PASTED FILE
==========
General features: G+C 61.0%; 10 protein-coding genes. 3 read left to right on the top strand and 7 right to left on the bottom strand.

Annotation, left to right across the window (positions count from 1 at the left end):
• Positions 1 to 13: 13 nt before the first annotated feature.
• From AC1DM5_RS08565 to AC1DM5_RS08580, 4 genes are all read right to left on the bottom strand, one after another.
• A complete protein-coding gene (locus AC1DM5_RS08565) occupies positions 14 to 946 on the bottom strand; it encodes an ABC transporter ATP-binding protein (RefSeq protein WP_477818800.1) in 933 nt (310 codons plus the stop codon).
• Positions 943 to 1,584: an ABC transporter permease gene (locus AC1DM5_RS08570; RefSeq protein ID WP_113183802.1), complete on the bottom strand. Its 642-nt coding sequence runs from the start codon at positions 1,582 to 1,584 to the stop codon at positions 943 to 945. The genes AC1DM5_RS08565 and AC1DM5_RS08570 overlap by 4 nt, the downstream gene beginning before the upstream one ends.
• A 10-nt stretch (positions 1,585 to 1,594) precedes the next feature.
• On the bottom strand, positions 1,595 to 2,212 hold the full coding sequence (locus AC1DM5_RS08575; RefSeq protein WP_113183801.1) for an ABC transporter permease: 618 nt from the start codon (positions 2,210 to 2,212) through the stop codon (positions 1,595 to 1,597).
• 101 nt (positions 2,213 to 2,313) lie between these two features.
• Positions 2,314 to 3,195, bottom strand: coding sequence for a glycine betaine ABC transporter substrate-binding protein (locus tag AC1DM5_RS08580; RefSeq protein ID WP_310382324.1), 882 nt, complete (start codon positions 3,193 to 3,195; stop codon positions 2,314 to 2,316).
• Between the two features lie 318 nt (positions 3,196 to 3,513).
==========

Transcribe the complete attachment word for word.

General features: G+C 61.0%; 10 protein-coding genes. 3 read left to right on the top strand and 7 right to left on the bottom strand.

Annotation, left to right across the window (positions count from 1 at the left end):
• Positions 1 to 13: 13 nt before the first annotated feature.
• From AC1DM5_RS08565 to AC1DM5_RS08580, 4 genes are all read right to left on the bottom strand, one after another.
• A complete protein-coding gene (locus AC1DM5_RS08565) occupies positions 14 to 946 on the bottom strand; it encodes an ABC transporter ATP-binding protein (RefSeq protein WP_477818800.1) in 933 nt (310 codons plus the stop codon).
• Positions 943 to 1,584: an ABC transporter permease gene (locus AC1DM5_RS08570; RefSeq protein ID WP_113183802.1), complete on the bottom strand. Its 642-nt coding sequence runs from the start codon at positions 1,582 to 1,584 to the stop codon at positions 943 to 945. The genes AC1DM5_RS08565 and AC1DM5_RS08570 overlap by 4 nt, the downstream gene beginning before the upstream one ends.
• A 10-nt stretch (positions 1,585 to 1,594) precedes the next feature.
• On the bottom strand, positions 1,595 to 2,212 hold the full coding sequence (locus AC1DM5_RS08575; RefSeq protein WP_113183801.1) for an ABC transporter permease: 618 nt from the start codon (positions 2,210 to 2,212) through the stop codon (positions 1,595 to 1,597).
• 101 nt (positions 2,213 to 2,313) lie between these two features.
• Positions 2,314 to 3,195, bottom strand: coding sequence for a glycine betaine ABC transporter substrate-binding protein (locus tag AC1DM5_RS08580; RefSeq protein ID WP_310382324.1), 882 nt, complete (start codon positions 3,193 to 3,195; stop codon positions 2,314 to 2,316).
• Between the two features lie 318 nt (positions 3,196 to 3,513).